Nominating Kerry has not made us safer

sorry for the obligatory jab at Kerry, but Matthew Yglesias' piece revisiting Dean's then-infamous and now-prophetic statement that "capturing Saddam Hussein has not made America any safer" really brought up some serious feelings of loss here. Go read the piece in full, it deserves full attention rather than selective quotation. However, in another way, the article does highlight just how disastrous in the political sense it was for Dean's most attractive quality, his plain-spoken bluntness, was as a liability. Dean would have been chewed to pieces by the Bush campaign by now in a way that Kerry has weathered remarkabbly well, and I grudgingly concede that Kerry's war record gravitas has been far more of an asset given teh instability in Iraq than I had previously thought. All this leaves me wishing more for Dean to be active as Kerry's proxy, saying what can't be said by teh candidate proper, but still making the blunt statements of fact that get not

Strange bedfellows, indeed

reprinted from the Times without comment. Make of it what you wil: Apparently Mr. Bush is not the only American capable of bringing Democrats together. Ralph Nader is doing his part, too. A group of former Democratic enemies announced Wednesday that they had formed a group called the National Progress Fund to woo Mr. Nader's supporters into the party with a television and an Internet campaign warning that a vote for Mr. Nader could help elect Mr. Bush. The group's president is Tricia Enright, who was the communications director for Howard Dean's campaign. Among her colleagues are John Hlinko and Chris Kofinis, who were credited with pushing Gen. Wesley K. Clark into the race. The idea for the group came from David W. Jones, a Democratic fundraiser who was behind Americans for Jobs, Health Care and Progressive Values, which ran scathing attack advertisements against Dr. Dean. One showed Osama bin Laden's face as an announcer questioned Dr. Dean's defense credentials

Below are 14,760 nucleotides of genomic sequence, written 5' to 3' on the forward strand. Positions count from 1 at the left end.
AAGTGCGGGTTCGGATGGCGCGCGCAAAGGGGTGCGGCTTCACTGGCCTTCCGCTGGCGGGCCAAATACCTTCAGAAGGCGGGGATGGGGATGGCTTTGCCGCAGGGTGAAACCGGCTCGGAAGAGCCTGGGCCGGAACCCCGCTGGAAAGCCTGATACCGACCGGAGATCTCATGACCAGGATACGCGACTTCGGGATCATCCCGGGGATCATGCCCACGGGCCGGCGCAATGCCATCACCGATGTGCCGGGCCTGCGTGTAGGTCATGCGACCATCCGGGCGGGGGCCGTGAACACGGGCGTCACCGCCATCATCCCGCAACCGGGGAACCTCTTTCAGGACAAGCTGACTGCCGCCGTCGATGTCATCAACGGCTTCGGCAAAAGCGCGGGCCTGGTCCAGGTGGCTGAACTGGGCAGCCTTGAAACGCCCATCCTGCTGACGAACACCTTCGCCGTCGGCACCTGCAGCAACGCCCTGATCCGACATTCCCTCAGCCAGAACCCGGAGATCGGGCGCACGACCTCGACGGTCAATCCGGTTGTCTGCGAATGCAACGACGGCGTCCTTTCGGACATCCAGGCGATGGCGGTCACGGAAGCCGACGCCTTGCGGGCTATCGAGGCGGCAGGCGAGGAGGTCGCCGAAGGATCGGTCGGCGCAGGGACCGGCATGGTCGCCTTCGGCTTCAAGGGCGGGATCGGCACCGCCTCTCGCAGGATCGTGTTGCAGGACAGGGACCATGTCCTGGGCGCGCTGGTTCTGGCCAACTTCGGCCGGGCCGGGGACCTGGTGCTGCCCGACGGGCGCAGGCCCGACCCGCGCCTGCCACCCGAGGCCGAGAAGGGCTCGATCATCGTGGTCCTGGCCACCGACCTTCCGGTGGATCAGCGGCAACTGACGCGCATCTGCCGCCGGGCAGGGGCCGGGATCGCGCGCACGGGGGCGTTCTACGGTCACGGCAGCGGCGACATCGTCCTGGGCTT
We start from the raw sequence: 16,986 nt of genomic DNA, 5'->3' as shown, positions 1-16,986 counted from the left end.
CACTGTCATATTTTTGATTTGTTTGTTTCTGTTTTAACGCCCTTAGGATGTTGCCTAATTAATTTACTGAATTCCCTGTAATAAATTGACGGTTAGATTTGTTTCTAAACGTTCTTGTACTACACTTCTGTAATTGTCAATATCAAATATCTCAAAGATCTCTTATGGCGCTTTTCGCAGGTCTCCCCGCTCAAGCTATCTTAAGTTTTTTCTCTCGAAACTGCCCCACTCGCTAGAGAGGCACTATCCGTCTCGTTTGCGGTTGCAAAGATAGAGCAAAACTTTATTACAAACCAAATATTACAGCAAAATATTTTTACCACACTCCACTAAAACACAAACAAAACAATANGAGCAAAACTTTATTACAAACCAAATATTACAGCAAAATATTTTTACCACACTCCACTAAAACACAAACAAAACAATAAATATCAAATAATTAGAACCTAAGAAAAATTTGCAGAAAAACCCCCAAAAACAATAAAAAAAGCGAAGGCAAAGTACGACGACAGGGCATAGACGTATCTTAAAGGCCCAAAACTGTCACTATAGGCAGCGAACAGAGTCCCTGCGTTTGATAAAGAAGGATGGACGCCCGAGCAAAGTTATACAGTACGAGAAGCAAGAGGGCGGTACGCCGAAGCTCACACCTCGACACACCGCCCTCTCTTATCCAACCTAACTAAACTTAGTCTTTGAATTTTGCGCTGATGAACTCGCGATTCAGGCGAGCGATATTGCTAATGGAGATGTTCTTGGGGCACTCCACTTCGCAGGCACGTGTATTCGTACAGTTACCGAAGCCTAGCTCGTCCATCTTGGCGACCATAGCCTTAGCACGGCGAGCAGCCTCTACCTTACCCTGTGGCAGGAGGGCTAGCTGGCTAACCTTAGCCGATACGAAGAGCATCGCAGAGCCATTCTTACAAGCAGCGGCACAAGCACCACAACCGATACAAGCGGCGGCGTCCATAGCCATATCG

President Temporary

Temporary was George W. Bush's nickname in the Skull and Bones Society at Yale. Why? Because he was too lazy to think of one for himself: [Bush], never fond of Eastern elitism, seriously considered joining a different secret society at Yale less known for ancient rituals than for its parties. Although he acceded to his father's wishes, he became a relatively unenthusiastic member who did not even bother thinking up the requisite Bones name for himself. He ended up being called Temporary . Given the latest polls , I think it still fits. In fact, given Bush's governing style, it really fits. I think a Google-bomb is in order.

Russ Feingold

The only Senator to vote against the Patriot Act looks secure, even in a swing state like Wisconsin. This, my friends, is proof that standing up for the values of the Democratic party is not a ticket to defeat. We can't be complacent, though - given how few Americans follow politics closely, there's always a huge reserve of people who don't have clear opinions of officeholders other than the President. Unless we keep pushing our message, the GOP will be all they have to listen to.